Cowboys quarterback Dak Prescott took a gnarly hit to the head while running for a first down in the first half against Washington on Sunday. Cornerback Greg Stroman leveled him before he could pick up the first down and the Cowboys punted.
"That’s a concussion," CBS broadcaster and former Cowboys QB Tony Romo commented when he first saw the hit. "He’s going to be done. He doesn’t know where he is."
During Washington's possession, Prescott was checked by the team's medical staff before returning to the field without missing a play. But now the team is getting called out because of video showing Prescott apparently using smelling salts right after he was evaluated for a concussion. A medical professional called attention to the clip on Twitter:
After Nowinksi's condemnation, another sports reporter mentioned how Cowboys broadcasters claimed Prescott was getting his hand checked. To date, we've seen no literature supporting the idea that ammonia from smelling salts helps with a hand injury.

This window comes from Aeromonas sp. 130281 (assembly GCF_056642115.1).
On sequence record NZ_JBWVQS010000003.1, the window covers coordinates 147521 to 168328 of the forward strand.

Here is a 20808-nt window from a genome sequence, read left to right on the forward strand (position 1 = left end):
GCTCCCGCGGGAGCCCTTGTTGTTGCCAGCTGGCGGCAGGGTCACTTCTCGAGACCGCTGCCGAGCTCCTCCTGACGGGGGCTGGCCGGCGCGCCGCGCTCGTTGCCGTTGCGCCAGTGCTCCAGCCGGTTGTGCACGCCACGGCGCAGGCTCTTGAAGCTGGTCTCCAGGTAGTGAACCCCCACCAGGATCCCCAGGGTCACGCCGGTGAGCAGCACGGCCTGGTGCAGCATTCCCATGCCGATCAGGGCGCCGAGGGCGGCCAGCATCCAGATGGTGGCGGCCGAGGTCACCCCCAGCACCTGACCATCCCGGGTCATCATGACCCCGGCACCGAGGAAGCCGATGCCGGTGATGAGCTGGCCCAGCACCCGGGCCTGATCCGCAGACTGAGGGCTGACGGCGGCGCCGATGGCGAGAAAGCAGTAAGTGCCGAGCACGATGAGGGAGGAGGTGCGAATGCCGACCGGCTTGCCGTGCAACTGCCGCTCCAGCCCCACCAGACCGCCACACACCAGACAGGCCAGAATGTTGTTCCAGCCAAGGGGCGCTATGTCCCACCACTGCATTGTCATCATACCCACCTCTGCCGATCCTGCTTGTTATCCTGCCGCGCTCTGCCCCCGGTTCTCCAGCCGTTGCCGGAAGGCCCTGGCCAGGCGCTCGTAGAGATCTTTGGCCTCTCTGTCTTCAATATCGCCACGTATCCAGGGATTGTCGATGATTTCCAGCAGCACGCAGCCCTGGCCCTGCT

A British Journal of Sports Medicine report from 2006 explained how harmful smelling salts can be as a masking agent after head trauma like the kind Prescott suffered:
"More serious head injuries may often masquerade in the early stages as a minor head injury and inexperienced carers may falsely assume that an initial improvement, thought to be due to the beneficial effects of smelling salts, may well mask the development of more sinister complications."
More so than other sports, the NFL needs to get a concussion diagnosis right. They're still a huge byproduct of the contemporary game, even with the roughing the passer penalty pissing off those grizzled fans who moan in discontent about how gassy they get on game day. Maybe Will Smith was delusional in thinking Concussion would make people reevaluate what they did with their Sunday's in the fall, but he wasn't wrong to wonder. To date, football remains the most popular American sermon on Sunday (and Monday and Thursday).